I’m one of the few supporters of the BMW 2 Series Gran Coupe. Having driven it both on road and on track, I can honestly say it’s more fun to drive than I thought it would be. It’s not brilliant but it’s not meant to be. It’s just meant to be an affordable way to get into a fun BMW. Sure, it still looks frumpy and lacks exciting engine options but it’s not a bad car to drive at all, especially at a low price. There’s just one problem; it doesn’t have a low price.

In the US, the cheapest BMW 2 Series Gran Coupe is the 228i xDrive, which wears a starting price tag of $37,500 before destination. That’s only a few thousand dollars less than the BMW 330i ($40,750), which is not only bigger, more premium and better to drive but it also comes with a better, more powerful engine. Sure, the base model 330i in America is rear-wheel drive, while the 228i xDrive comes with all-wheel drive as-standard (hence the name). But I don’t think a lot of enthusiasts are going to mind. Plus, the 2er’s all-wheel drive system is a Haldex-based setup and is front-wheel drive 90-percent of the time.

The new 2 Series Gran Coupe isn’t a bad car to drive by any means but it’s not great to drive. Ya know what is great to drive? The new BMW 3 Series. The new 3er is at the top of its game, taking down really impressive rivals like the Alfa Romeo Giulia and Mercedes-Benz C-Class in numerous recorded comparison tests. It has excellent chassis dynamics, great steering, a surprisingly great turbocharged four-cylinder engine (330i) and interior materials and build quality that would match a car costing almost twice as much.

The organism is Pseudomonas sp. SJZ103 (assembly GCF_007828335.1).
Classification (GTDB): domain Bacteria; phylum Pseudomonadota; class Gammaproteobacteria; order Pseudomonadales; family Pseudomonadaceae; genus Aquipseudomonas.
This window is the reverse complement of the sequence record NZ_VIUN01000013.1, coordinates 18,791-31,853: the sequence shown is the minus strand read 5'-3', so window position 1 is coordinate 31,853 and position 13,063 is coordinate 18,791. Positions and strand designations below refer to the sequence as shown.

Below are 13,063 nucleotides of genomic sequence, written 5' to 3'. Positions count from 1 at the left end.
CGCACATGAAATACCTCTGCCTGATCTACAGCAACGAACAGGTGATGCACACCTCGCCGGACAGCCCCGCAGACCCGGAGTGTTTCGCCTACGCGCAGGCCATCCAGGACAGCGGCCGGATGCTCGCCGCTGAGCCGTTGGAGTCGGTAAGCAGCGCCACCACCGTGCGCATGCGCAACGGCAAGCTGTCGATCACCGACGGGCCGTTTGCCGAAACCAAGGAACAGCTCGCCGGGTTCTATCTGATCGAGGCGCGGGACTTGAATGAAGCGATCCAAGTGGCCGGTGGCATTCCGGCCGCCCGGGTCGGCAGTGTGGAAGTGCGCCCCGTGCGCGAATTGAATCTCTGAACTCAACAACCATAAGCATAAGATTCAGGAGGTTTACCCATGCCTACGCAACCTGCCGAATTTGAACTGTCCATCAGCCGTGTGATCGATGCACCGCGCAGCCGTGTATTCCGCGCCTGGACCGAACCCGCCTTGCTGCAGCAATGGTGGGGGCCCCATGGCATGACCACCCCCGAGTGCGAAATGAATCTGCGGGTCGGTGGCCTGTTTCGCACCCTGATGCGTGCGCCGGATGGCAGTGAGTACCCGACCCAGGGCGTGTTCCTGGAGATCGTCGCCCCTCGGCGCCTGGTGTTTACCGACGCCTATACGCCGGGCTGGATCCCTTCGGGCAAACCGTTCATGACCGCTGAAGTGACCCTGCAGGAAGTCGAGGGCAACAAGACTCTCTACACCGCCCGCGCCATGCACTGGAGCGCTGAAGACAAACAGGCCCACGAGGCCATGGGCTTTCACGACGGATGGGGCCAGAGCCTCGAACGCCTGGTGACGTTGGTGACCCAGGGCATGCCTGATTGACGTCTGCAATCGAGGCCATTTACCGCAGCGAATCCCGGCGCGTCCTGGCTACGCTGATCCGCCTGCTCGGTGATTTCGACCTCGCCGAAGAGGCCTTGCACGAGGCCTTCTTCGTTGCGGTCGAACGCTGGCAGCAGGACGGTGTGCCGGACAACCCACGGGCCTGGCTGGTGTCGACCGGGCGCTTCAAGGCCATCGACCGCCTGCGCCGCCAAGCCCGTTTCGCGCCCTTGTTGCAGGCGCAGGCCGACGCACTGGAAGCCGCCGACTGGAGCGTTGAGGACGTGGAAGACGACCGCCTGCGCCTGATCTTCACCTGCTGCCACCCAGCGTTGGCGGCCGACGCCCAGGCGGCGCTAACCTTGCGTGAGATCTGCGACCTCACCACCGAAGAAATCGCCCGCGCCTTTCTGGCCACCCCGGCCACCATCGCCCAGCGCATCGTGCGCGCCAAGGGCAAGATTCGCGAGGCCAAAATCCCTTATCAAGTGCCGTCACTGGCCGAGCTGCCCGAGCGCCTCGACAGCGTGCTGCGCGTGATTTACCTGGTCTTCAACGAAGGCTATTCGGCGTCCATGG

Having driven the new 2 Series Gran Coupe, I can honestly admit that there’s a lot to like. It’s not particularly fast but it’s punchy enough to be fun, its gearbox works well, it steers well enough and it has surprisingly good interior materials and built quality. I must admit, I came away with more positives than negatives after my drive and I really wasn’t expecting that to be the case.

As a cheaper alternative to the 3 Series, I’m on board with the new little 2er. However, it’s barely cheaper, at least not by enough to make it a good value proposition. If it was in the low $30,000-range to start, certainly under $35,000, I’d absolutely say it was a great buy. But it’s not so I can’t. At over $38,000 after destination to start, the new 2er is just too expensive, when you can upgrade to a 3 Series for the same price as a Macbook.